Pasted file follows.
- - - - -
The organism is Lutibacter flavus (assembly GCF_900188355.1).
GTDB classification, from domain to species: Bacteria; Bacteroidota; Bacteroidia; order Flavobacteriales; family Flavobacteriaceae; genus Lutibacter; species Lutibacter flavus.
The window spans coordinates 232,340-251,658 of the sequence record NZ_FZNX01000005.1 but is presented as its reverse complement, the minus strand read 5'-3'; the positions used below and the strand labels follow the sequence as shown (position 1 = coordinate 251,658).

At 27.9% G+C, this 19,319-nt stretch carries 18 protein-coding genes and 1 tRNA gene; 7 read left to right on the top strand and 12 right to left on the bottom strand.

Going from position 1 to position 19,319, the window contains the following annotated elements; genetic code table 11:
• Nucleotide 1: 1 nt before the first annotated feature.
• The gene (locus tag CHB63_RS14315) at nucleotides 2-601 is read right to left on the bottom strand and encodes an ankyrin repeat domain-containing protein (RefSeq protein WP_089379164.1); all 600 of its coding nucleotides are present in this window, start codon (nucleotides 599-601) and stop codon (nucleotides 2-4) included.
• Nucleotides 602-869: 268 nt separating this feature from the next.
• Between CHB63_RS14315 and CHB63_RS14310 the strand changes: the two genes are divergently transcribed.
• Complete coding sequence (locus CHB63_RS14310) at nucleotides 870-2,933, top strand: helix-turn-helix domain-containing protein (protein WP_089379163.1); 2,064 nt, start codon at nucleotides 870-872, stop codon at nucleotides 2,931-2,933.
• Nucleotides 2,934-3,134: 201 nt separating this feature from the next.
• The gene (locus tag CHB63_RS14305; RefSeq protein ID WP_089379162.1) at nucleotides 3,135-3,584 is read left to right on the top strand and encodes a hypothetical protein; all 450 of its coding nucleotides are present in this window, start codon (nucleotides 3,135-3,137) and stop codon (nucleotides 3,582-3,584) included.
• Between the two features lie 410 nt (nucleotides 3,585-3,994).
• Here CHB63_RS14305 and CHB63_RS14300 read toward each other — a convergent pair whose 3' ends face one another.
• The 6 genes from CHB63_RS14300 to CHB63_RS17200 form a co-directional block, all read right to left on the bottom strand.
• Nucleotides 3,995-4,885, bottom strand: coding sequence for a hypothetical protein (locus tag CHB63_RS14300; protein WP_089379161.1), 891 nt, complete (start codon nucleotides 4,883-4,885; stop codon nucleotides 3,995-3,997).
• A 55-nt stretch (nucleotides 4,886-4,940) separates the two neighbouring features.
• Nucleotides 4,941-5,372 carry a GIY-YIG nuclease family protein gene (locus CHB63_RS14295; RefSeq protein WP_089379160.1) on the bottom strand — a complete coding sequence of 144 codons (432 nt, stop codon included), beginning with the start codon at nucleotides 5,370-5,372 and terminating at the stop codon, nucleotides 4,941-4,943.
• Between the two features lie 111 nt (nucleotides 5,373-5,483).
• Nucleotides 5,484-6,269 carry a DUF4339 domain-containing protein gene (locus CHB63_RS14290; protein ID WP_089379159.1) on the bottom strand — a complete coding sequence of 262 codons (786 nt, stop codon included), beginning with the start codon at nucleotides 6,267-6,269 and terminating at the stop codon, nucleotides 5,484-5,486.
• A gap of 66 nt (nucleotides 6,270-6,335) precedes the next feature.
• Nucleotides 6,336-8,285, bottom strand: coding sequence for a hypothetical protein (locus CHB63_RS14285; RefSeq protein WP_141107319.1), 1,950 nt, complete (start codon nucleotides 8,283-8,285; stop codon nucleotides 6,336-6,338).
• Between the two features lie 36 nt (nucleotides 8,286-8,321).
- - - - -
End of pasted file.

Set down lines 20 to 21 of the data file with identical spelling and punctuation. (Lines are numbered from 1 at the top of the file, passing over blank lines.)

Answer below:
• Nucleotides 5,484-6,269 carry a DUF4339 domain-containing protein gene (locus CHB63_RS14290; protein ID WP_089379159.1) on the bottom strand — a complete coding sequence of 262 codons (786 nt, stop codon included), beginning with the start codon at nucleotides 6,267-6,269 and terminating at the stop codon, nucleotides 5,484-5,486.
• A gap of 66 nt (nucleotides 6,270-6,335) precedes the next feature.